Origins:   In October 2010, news outlets reported on new federal regulations regarding street and road signs that would be taking effect before the end of the decade, as exemplified by the following excerpt from the USA Today national newspaper:

In a nod to the fading eyesight of the nation's growing number of aging Baby Boomers, the federal government is requiring communities around the USA to change street name signs from all capital letters to a combination of capital and lowercase letters. The government says that makes them easier to read.

Cash-starved localities also will have to dig deep for new, more reflective traffic signs to make them easier to see at night, especially by older drivers.

Under Federal Highway Administration (FHWA) regulations, communities have until 2015 to improve the nighttime visibility of roadside signs — such as stop, yield and railroad crossing signs. The issue is how well a sign redirects light from an automobile's headlights back toward the vehicle. Signs that fail to meet minimum standards must be replaced. Communities will be allowed to change the street name signs as they wear out.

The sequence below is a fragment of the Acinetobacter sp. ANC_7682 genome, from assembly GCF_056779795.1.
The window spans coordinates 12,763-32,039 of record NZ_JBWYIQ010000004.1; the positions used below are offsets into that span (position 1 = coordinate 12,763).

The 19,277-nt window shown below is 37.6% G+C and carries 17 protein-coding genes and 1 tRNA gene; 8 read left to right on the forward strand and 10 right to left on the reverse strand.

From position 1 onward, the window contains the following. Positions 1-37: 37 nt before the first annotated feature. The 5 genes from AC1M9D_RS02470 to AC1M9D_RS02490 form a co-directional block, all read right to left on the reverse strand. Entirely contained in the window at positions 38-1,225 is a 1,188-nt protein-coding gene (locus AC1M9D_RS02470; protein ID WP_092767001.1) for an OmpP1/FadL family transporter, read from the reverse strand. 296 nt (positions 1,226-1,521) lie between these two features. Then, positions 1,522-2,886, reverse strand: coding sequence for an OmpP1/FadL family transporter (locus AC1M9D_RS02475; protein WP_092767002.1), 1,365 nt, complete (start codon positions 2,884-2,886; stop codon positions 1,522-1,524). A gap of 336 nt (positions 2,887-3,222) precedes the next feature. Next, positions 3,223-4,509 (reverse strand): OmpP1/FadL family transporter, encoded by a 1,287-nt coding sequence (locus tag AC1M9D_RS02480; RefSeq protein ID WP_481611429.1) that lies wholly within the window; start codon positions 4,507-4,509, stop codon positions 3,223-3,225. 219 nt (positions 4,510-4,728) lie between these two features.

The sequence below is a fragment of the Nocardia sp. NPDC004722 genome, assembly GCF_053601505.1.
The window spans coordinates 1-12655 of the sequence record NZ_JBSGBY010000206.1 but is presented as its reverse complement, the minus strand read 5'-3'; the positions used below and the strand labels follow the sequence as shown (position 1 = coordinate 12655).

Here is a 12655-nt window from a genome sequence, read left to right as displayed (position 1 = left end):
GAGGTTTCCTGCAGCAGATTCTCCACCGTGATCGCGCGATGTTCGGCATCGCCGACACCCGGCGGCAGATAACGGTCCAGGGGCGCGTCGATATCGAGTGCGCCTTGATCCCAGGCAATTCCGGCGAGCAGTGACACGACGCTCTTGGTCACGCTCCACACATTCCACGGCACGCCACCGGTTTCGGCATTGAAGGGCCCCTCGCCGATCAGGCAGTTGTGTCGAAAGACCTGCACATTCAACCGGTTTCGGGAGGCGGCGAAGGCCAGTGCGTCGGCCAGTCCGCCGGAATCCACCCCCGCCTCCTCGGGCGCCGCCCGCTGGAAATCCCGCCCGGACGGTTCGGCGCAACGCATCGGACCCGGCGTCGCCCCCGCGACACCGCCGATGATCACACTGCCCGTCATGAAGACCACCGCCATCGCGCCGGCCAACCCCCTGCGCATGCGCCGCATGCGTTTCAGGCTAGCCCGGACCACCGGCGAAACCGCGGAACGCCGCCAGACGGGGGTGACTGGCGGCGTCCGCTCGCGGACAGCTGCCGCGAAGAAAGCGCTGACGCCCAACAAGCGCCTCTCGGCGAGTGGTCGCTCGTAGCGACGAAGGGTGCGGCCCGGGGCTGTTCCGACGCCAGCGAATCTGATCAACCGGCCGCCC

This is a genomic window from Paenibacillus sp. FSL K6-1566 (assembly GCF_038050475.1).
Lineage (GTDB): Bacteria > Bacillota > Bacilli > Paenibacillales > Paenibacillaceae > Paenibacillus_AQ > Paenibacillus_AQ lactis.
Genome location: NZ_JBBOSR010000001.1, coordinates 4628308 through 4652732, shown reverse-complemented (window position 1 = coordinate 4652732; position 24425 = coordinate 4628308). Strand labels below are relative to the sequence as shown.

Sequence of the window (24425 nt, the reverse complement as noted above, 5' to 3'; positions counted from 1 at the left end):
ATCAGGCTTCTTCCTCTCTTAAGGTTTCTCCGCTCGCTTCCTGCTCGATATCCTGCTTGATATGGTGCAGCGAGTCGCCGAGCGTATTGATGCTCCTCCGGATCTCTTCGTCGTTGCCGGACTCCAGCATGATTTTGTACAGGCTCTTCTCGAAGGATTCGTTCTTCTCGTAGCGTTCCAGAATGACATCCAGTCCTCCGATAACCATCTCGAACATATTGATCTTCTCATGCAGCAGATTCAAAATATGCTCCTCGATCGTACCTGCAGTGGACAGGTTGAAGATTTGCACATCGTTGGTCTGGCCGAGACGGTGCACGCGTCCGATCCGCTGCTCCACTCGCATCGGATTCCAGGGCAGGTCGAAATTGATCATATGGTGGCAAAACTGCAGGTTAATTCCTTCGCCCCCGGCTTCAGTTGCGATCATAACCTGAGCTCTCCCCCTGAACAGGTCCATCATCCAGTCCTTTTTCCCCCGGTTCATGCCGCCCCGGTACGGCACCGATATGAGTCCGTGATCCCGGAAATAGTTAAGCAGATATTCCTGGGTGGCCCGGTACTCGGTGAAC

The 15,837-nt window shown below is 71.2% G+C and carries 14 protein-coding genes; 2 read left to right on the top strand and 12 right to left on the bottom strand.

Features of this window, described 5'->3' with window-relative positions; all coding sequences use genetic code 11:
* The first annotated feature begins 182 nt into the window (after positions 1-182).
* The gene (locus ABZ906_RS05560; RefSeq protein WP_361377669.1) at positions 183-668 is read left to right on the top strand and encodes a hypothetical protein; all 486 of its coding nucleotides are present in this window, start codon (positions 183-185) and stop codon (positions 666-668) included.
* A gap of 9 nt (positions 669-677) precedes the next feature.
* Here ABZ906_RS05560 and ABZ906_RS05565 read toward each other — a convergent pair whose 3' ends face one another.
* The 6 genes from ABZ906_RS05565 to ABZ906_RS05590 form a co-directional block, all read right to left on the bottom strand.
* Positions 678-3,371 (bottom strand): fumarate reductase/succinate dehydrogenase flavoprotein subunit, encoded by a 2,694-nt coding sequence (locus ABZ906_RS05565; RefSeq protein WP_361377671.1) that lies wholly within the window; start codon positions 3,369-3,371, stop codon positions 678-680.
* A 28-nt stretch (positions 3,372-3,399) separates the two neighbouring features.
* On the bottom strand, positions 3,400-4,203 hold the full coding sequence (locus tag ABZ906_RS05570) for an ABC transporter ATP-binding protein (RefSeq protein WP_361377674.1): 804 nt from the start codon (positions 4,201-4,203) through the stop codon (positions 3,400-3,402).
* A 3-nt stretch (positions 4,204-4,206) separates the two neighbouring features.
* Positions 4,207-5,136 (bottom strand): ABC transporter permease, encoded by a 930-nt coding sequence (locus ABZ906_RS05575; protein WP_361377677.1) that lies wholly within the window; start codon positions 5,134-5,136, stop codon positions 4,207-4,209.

Unfortunately, the wording of some of these articles left readers unclear about exactly what the new federal regulations entail, leading to (mistaken) claims that officials in every state must upgrade all their street signs to used mixed case lettering by the year 2015.

One of the new Federal Highway Administration regulations, as outlined in the Manual on Uniform Traffic Control Devices (MUTCD), addresses the retroreflectivity of traffic signs:

For many years vehicle operators and the transportation industry have realized the importance of legible traffic signs and quality pavement markings for the purpose of highway safety and economical traffic flow, especially in low-light conditions. Light from a vehicle's headlights striking retroreflective traffic control devices bounces back to the driver's eyes allowing them to more easily see the road. Therefore, most traffic control devices are covered with retroreflective materials. These include transparent decals with embedded microprismatic reflectors for traffic signs and paint that has small sunken glass beads in the pavement markings.